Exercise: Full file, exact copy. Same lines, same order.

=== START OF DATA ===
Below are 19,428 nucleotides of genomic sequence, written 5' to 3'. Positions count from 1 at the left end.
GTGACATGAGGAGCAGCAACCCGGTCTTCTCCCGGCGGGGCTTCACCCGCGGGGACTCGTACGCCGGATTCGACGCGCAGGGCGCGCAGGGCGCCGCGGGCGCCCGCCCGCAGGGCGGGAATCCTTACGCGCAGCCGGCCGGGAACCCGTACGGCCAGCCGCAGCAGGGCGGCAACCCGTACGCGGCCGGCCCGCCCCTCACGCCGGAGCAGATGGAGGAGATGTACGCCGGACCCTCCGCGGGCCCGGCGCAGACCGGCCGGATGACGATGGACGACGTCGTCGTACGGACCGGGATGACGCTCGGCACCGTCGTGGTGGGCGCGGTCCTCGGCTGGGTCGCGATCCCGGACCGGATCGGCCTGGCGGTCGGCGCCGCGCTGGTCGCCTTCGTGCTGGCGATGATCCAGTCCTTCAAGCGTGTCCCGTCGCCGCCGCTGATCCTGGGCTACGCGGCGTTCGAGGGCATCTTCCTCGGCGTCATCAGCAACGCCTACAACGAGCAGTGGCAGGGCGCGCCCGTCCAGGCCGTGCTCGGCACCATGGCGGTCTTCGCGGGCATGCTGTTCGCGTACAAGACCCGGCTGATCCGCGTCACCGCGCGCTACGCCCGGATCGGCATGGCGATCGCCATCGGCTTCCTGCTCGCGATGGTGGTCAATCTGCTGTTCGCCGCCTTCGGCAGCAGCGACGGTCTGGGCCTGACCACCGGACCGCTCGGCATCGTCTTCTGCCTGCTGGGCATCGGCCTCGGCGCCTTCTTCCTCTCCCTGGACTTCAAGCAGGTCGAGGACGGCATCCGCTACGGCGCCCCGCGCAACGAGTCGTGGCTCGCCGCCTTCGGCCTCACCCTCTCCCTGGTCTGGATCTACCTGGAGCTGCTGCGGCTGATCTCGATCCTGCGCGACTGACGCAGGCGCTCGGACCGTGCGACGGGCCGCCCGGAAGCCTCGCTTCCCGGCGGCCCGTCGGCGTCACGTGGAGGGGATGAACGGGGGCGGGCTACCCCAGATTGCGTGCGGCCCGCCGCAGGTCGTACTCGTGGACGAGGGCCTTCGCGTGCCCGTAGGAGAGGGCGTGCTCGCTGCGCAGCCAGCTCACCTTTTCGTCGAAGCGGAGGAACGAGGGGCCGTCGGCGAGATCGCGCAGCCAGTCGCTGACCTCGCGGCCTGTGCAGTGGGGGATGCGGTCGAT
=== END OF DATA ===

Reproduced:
Below are 19,428 nucleotides of genomic sequence, written 5' to 3'. Positions count from 1 at the left end.
GTGACATGAGGAGCAGCAACCCGGTCTTCTCCCGGCGGGGCTTCACCCGCGGGGACTCGTACGCCGGATTCGACGCGCAGGGCGCGCAGGGCGCCGCGGGCGCCCGCCCGCAGGGCGGGAATCCTTACGCGCAGCCGGCCGGGAACCCGTACGGCCAGCCGCAGCAGGGCGGCAACCCGTACGCGGCCGGCCCGCCCCTCACGCCGGAGCAGATGGAGGAGATGTACGCCGGACCCTCCGCGGGCCCGGCGCAGACCGGCCGGATGACGATGGACGACGTCGTCGTACGGACCGGGATGACGCTCGGCACCGTCGTGGTGGGCGCGGTCCTCGGCTGGGTCGCGATCCCGGACCGGATCGGCCTGGCGGTCGGCGCCGCGCTGGTCGCCTTCGTGCTGGCGATGATCCAGTCCTTCAAGCGTGTCCCGTCGCCGCCGCTGATCCTGGGCTACGCGGCGTTCGAGGGCATCTTCCTCGGCGTCATCAGCAACGCCTACAACGAGCAGTGGCAGGGCGCGCCCGTCCAGGCCGTGCTCGGCACCATGGCGGTCTTCGCGGGCATGCTGTTCGCGTACAAGACCCGGCTGATCCGCGTCACCGCGCGCTACGCCCGGATCGGCATGGCGATCGCCATCGGCTTCCTGCTCGCGATGGTGGTCAATCTGCTGTTCGCCGCCTTCGGCAGCAGCGACGGTCTGGGCCTGACCACCGGACCGCTCGGCATCGTCTTCTGCCTGCTGGGCATCGGCCTCGGCGCCTTCTTCCTCTCCCTGGACTTCAAGCAGGTCGAGGACGGCATCCGCTACGGCGCCCCGCGCAACGAGTCGTGGCTCGCCGCCTTCGGCCTCACCCTCTCCCTGGTCTGGATCTACCTGGAGCTGCTGCGGCTGATCTCGATCCTGCGCGACTGACGCAGGCGCTCGGACCGTGCGACGGGCCGCCCGGAAGCCTCGCTTCCCGGCGGCCCGTCGGCGTCACGTGGAGGGGATGAACGGGGGCGGGCTACCCCAGATTGCGTGCGGCCCGCCGCAGGTCGTACTCGTGGACGAGGGCCTTCGCGTGCCCGTAGGAGAGGGCGTGCTCGCTGCGCAGCCAGCTCACCTTTTCGTCGAAGCGGAGGAACGAGGGGCCGTCGGCGAGATCGCGCAGCCAGTCGCTGACCTCGCGGCCTGTGCAGTGGGGGATGCGGTCGAT